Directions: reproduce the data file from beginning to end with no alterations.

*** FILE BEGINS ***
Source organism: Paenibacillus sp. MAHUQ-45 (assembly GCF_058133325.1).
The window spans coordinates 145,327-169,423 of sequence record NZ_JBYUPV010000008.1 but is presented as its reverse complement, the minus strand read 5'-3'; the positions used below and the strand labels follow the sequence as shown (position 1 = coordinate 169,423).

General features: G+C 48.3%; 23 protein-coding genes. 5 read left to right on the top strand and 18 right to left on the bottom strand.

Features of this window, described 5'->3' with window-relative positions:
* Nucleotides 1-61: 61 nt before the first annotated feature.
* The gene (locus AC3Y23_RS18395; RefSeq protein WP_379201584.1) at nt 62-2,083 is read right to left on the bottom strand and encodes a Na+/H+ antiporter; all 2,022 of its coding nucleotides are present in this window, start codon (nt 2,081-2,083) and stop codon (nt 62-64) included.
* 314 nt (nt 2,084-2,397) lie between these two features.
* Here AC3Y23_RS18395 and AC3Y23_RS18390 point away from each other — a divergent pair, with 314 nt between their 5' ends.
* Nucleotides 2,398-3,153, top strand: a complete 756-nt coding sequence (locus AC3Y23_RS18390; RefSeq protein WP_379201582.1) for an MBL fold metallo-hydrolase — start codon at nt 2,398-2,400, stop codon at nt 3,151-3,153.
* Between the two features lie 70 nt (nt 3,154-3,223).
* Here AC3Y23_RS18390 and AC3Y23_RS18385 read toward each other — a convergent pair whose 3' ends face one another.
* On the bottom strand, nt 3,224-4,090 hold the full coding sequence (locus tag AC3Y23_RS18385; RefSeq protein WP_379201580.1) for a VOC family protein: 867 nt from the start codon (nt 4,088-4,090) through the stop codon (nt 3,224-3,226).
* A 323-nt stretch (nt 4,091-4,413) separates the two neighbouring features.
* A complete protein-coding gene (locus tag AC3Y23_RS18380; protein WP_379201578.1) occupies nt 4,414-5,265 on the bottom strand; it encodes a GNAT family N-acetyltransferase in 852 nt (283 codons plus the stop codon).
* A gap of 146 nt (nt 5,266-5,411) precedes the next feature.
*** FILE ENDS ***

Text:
Source organism: Paenibacillus sp. MAHUQ-45 (assembly GCF_058133325.1).
The window spans coordinates 145,327-169,423 of sequence record NZ_JBYUPV010000008.1 but is presented as its reverse complement, the minus strand read 5'-3'; the positions used below and the strand labels follow the sequence as shown (position 1 = coordinate 169,423).

General features: G+C 48.3%; 23 protein-coding genes. 5 read left to right on the top strand and 18 right to left on the bottom strand.

Features of this window, described 5'->3' with window-relative positions:
* Nucleotides 1-61: 61 nt before the first annotated feature.
* The gene (locus AC3Y23_RS18395; RefSeq protein WP_379201584.1) at nt 62-2,083 is read right to left on the bottom strand and encodes a Na+/H+ antiporter; all 2,022 of its coding nucleotides are present in this window, start codon (nt 2,081-2,083) and stop codon (nt 62-64) included.
* 314 nt (nt 2,084-2,397) lie between these two features.
* Here AC3Y23_RS18395 and AC3Y23_RS18390 point away from each other — a divergent pair, with 314 nt between their 5' ends.
* Nucleotides 2,398-3,153, top strand: a complete 756-nt coding sequence (locus AC3Y23_RS18390; RefSeq protein WP_379201582.1) for an MBL fold metallo-hydrolase — start codon at nt 2,398-2,400, stop codon at nt 3,151-3,153.
* Between the two features lie 70 nt (nt 3,154-3,223).
* Here AC3Y23_RS18390 and AC3Y23_RS18385 read toward each other — a convergent pair whose 3' ends face one another.
* On the bottom strand, nt 3,224-4,090 hold the full coding sequence (locus tag AC3Y23_RS18385; RefSeq protein WP_379201580.1) for a VOC family protein: 867 nt from the start codon (nt 4,088-4,090) through the stop codon (nt 3,224-3,226).
* A 323-nt stretch (nt 4,091-4,413) separates the two neighbouring features.
* A complete protein-coding gene (locus tag AC3Y23_RS18380; protein WP_379201578.1) occupies nt 4,414-5,265 on the bottom strand; it encodes a GNAT family N-acetyltransferase in 852 nt (283 codons plus the stop codon).
* A gap of 146 nt (nt 5,266-5,411) precedes the next feature.